I'm a little confused because the links in the first and third posts are the same. But the answer is YES. I disagree with Shaun O and here's why: That adapter IS cleverly designed to do exactly what it promises. It distributes power and the PWM control signal to all fans, plus feeds ONE fan speed signal back to the mobo port. The "problem" it addresses successfully is that most mobo 4-pin fan ports cannot deliver enough current to power more than two fans simultaneously, especially at start-up time when fan current draw is heaviest. Instead it uses a 4-pin Molex connector as the power source for the three fans, and that source can provide much higher total current as needed. BUT the adapter still provides to each fan the same PWM control signal, so all of them can use it. The circuits located in each 4-pin PWM fan draw very little current from the PWM signal line so there is no real "problem" doing this part. And finally, having only one of the three fans' speed signals sent back to the mobo is the right way. A speed signal is a series of pulses - 2 per revolution - generated by the fan and sent to the mobo for counting. If you feed more than one such pulse train back on the same line, the mobo result will be quite wrong! The only limit by doing it this way is that the other two fans' speeds will never be known, which is OK.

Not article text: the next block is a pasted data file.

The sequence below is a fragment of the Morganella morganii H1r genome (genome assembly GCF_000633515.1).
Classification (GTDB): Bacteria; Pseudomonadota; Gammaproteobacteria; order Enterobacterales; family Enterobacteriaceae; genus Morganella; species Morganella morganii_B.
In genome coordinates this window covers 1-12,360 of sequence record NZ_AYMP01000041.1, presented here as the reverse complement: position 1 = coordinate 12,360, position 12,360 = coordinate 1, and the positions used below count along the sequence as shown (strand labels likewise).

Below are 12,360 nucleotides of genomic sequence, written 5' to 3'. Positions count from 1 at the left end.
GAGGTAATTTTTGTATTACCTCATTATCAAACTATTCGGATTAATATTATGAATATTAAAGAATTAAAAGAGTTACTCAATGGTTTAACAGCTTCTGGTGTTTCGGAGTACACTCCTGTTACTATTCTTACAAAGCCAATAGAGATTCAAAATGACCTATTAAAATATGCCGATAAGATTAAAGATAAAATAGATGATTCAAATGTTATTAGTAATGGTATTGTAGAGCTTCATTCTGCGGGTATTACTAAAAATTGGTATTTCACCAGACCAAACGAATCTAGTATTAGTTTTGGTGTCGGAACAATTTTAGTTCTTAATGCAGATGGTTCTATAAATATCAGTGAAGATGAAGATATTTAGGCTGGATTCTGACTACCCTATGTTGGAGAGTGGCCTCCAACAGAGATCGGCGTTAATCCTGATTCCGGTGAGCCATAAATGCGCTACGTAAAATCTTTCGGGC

Now, I will point out one thing to recognize as the adapter is installed. If I understand correctly, OP has one CPU fan already connected to the CPU_FAN port on the mobo and that is completely not part of the current discussion. OP then has two existing 4-pin CASE fans operating and wants to add a third in a manner that has ALL of them controlled (speed-wise) by ONE mobo 4-pin SYS_FAN port. This adapter will do that job perfectly. BUT recognize that the connector that goes to the mobo port may be labeled to plug into the "CPU_FAN" port whereas you really want it to plug into that SYS_FAN port. Likewise, ONE of the three outputs is labeled for powering the CPU fan, but should NOT be doing that - OP's CPU fan already is connected as it should be, to the CPU_FAN mobo port. This output is merely connected to one of the three case fans OP wants to use.